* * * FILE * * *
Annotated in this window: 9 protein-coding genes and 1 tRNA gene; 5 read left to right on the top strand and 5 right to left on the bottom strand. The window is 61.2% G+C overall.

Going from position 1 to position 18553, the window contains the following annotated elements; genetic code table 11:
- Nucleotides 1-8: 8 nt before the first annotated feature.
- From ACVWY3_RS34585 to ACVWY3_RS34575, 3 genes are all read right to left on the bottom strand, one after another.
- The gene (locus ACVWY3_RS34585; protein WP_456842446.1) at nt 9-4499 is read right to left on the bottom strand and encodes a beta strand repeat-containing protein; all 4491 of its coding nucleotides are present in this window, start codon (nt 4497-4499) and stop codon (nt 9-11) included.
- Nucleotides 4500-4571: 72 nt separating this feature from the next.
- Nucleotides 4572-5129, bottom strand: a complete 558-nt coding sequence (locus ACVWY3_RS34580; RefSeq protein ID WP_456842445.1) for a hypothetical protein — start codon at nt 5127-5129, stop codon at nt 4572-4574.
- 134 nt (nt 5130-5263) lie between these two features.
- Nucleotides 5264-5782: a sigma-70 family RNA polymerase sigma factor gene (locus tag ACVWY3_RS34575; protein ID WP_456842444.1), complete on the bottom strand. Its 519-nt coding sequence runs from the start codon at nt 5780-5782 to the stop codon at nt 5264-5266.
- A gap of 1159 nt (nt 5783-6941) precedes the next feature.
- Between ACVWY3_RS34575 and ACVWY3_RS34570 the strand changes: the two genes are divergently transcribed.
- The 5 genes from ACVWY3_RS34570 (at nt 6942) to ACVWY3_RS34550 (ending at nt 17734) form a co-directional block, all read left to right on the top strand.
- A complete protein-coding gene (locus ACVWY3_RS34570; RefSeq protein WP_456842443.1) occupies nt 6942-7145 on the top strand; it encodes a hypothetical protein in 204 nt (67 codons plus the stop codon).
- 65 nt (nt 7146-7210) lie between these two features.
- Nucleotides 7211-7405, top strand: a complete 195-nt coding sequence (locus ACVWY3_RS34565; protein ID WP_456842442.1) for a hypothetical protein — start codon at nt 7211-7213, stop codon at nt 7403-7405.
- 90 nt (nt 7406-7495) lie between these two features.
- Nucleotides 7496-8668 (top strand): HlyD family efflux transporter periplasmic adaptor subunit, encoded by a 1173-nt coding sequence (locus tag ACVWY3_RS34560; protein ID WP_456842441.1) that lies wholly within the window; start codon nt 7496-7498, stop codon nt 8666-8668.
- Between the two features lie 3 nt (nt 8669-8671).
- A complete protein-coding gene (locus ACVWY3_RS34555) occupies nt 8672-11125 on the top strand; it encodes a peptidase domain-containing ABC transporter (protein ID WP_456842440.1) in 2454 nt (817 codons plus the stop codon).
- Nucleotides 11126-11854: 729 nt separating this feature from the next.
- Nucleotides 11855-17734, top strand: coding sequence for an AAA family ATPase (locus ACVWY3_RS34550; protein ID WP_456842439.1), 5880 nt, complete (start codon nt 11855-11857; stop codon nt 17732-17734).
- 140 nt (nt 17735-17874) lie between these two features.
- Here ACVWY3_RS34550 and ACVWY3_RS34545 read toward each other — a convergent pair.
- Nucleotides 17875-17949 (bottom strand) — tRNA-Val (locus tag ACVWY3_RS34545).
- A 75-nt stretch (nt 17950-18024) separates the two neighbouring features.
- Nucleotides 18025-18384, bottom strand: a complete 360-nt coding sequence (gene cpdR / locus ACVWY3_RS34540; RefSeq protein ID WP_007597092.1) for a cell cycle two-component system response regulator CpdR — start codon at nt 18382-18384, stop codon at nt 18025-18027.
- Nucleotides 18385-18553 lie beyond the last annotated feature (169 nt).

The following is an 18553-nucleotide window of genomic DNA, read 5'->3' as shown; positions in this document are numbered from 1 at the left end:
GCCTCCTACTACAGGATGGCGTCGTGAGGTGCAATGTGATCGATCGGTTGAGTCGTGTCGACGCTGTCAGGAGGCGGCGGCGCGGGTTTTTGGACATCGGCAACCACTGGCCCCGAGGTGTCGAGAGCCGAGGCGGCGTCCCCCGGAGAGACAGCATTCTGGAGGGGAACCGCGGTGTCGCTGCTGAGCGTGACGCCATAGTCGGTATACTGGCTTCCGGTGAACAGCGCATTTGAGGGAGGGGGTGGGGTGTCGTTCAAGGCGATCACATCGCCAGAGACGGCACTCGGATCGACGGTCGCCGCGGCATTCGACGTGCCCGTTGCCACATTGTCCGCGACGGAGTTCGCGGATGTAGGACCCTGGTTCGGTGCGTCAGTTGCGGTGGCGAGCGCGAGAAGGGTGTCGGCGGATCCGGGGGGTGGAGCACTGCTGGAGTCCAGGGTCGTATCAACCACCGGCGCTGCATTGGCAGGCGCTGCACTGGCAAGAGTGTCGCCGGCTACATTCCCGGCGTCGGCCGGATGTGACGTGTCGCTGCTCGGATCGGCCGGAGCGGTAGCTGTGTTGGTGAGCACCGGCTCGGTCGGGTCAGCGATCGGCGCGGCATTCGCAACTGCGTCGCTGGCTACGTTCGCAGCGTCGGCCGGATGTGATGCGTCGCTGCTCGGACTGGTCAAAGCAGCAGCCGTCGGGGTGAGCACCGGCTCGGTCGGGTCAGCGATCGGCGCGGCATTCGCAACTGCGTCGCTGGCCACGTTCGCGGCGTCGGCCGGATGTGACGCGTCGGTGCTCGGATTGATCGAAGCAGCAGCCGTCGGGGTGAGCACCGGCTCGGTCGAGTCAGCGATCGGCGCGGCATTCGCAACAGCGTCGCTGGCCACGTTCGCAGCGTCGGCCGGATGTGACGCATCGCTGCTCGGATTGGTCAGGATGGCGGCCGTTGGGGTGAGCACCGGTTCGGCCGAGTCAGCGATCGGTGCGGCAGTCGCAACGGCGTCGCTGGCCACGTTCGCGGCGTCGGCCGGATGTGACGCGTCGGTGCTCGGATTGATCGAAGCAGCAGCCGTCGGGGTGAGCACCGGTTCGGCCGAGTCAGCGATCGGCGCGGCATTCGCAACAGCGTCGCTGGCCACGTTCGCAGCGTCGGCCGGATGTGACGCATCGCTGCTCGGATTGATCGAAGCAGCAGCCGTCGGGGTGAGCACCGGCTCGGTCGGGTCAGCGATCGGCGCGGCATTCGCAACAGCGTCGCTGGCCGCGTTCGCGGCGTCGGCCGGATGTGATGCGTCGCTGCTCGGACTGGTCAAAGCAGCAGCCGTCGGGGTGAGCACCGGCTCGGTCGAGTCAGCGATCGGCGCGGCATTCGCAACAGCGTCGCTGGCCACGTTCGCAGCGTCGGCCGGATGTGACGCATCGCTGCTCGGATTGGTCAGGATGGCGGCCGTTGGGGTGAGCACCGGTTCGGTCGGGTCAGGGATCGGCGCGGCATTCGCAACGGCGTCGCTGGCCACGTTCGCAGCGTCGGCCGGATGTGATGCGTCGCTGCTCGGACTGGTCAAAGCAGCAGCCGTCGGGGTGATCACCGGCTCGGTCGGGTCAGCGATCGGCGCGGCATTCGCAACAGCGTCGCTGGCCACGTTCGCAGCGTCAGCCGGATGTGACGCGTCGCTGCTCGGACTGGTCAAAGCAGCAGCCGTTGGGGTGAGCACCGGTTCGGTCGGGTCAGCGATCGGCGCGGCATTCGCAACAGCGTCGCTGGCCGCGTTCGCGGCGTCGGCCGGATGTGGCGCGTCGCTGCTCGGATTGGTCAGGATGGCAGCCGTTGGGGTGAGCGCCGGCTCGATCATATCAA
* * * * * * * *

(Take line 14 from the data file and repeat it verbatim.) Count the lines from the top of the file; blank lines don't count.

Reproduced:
- 65 nt (nt 7146-7210) lie between these two features.